Weekly Roundup: WAMS musical, pinhole photographer top this week’s stories

Catch up on the biggest stories in Moorestown this week.

Pinhole photographer Sharon Harris gave a presentation on pinhole photography on Monday, Feb. 18 at Perkins Center for the Arts as part of Perkins’ “Conversations on Culture” lecture series.

Dr. David Condoluci has been awarded for his years of service, and Barbara Rich is getting special recognition from Moorestown Township Council. Catch up on everything from the past week in the Weekly Roundup.

WAMS making ‘NEWS’ as first middle school in SJ to perform upcoming musical

This just in: William Allen Middle School is the first middle school in South Jersey to perform “Newsies.” This February, 82 seventh and eighth graders will sing, dance and tackle thick New York accents as they perform the two and a half hour musical.

“Newsies” tells the story of a group of Manhattan newsboys who go on strike when newspaper publishers raise the distribution cost of papers. The musical is loosely based on the newsboy strike of 1889, which marked a turning point for child labor laws.

Perkins’ spotlights pinhole photographers’ ‘ethereal’ work

Sharon Harris spent years as a photography retoucher, but she was never quite satisfied with her own photography. When she looked at her images, she saw simply what she had seen with her own two eyes staring back at her, and she found that rather boring.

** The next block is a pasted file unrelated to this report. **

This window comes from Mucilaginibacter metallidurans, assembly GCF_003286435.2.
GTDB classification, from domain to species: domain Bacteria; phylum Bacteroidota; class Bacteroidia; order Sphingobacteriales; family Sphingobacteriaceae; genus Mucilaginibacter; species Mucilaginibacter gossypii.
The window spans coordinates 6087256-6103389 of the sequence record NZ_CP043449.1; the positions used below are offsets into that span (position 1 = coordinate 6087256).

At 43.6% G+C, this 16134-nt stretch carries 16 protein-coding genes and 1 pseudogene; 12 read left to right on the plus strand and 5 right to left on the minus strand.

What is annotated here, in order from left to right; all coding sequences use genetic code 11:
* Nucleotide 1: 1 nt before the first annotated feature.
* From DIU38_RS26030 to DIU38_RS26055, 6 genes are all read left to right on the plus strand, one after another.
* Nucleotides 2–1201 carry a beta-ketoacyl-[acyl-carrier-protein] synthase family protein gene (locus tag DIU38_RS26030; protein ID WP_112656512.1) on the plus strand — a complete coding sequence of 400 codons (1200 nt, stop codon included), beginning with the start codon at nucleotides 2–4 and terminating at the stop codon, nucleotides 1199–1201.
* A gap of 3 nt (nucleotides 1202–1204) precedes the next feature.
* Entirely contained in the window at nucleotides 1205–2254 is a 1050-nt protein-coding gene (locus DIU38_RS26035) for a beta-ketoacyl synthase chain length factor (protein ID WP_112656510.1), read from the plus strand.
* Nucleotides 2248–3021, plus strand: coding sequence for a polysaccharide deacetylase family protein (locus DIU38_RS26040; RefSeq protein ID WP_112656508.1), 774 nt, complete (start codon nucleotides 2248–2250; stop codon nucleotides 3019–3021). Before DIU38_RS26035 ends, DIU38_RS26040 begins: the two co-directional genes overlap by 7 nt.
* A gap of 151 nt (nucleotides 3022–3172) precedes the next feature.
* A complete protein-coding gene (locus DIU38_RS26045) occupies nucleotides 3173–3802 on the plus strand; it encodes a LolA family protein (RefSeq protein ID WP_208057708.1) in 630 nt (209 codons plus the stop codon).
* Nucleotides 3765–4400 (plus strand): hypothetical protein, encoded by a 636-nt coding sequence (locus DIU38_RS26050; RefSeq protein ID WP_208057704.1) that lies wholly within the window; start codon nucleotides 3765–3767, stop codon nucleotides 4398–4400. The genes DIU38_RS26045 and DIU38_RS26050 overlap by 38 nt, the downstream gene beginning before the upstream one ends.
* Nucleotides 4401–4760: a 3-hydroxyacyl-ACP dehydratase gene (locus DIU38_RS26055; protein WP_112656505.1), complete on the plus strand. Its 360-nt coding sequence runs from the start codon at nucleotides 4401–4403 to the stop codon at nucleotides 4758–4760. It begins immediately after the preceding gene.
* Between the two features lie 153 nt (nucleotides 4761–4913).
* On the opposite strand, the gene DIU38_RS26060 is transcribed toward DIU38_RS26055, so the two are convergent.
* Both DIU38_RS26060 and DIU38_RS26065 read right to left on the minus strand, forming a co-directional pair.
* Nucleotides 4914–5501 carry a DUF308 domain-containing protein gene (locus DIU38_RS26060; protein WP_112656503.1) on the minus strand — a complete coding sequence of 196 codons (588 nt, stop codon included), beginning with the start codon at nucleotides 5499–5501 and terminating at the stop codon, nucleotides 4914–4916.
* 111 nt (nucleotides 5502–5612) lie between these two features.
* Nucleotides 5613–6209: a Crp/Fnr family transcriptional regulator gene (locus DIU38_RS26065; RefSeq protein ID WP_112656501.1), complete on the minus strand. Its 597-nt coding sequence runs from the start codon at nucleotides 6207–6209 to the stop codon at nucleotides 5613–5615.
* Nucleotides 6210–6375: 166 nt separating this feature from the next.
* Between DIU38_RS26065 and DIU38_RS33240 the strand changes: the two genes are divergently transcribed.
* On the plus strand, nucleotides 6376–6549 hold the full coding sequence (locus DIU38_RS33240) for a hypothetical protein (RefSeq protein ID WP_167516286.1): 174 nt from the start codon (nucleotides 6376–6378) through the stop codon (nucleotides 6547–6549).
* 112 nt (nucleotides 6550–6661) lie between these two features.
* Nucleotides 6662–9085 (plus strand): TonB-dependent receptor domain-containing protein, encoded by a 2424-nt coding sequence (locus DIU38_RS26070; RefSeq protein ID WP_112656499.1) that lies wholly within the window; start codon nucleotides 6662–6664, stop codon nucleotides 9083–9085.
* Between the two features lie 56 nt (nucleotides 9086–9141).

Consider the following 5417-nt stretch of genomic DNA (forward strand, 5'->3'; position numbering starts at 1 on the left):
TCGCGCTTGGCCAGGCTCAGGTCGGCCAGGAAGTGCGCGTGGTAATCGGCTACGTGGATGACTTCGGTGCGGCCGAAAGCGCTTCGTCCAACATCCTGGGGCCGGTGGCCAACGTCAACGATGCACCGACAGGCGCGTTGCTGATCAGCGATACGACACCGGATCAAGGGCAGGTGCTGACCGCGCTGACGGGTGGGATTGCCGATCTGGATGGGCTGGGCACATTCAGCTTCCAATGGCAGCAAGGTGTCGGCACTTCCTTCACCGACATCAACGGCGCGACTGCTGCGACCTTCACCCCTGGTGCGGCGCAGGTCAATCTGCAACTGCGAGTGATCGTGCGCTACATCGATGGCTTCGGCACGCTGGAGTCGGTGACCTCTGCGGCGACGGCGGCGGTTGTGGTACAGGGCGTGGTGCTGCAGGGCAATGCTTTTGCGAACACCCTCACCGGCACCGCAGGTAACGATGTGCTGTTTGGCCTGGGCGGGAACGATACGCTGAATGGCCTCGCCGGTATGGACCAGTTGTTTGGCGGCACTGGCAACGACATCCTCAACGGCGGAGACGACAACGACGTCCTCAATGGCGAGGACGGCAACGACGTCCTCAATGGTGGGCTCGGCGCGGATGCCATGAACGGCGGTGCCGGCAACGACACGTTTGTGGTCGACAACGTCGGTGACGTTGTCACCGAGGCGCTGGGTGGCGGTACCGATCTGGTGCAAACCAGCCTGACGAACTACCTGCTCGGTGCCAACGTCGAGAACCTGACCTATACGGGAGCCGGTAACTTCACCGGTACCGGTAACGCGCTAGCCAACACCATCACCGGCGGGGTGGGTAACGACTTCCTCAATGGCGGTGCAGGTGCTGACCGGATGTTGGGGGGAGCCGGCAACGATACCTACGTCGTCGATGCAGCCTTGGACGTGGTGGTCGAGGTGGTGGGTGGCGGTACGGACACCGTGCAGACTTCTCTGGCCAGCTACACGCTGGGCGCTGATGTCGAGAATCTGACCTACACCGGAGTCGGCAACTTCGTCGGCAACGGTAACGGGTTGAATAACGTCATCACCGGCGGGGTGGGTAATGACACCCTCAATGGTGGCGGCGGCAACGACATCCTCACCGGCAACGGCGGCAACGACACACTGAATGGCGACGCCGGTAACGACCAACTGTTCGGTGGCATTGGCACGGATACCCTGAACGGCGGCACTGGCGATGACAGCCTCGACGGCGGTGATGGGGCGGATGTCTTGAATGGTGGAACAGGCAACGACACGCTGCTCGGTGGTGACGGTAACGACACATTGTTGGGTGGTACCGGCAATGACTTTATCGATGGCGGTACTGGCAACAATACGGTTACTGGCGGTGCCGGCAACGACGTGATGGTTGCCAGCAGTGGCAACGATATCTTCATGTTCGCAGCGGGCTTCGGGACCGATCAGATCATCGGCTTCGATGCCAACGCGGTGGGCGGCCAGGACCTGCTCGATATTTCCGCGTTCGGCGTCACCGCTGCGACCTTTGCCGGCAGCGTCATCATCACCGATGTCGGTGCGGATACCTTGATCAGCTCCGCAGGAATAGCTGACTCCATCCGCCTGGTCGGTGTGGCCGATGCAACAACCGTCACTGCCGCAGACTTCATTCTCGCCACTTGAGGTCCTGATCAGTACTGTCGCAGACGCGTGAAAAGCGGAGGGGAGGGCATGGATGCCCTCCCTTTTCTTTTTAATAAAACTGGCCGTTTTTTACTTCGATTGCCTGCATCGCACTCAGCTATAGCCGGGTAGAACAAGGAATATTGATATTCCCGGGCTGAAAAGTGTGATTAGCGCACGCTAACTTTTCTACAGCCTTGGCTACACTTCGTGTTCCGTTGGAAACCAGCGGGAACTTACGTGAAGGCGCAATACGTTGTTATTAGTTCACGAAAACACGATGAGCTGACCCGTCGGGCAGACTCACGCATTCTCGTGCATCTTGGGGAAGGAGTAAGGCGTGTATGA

So one day nearly 15 years ago, she was explaining to a photographer that she felt like her images weren’t exciting enough. He offered her a book on pinhole photography, and he never got the book back.

Harris’ photography is currently on display as part of the Perkins Center for the Arts’ Photography38 exhibition at its Moorestown location. On Thursday, Feb. 14, Harris spoke to a crowd gathered at Perkins as part of the center’s ongoing “Conversations on Culture” series.

‘Little Woods’ spark debate, puts Rich renaming on hold

On paper, Ordinance 2–2019 seemed like the most innocuous item up for discussion on Monday night’s council agenda. The ordinance renaming “The Little Woods” on Creek Road to “Barbara Rich’s Little Woods” was adopted on first reading without discussion, and by all accounts, it looked as though it would pass second reading on Monday night as well.

But the renaming quickly became a source of heated debate when Deputy Mayor Nicole Gillespie inquired if the Little Family, the source of the open space’s original namesake, was consulted regarding the name change, and ultimately, the renaming was put on pause as a result of Monday’s discussions.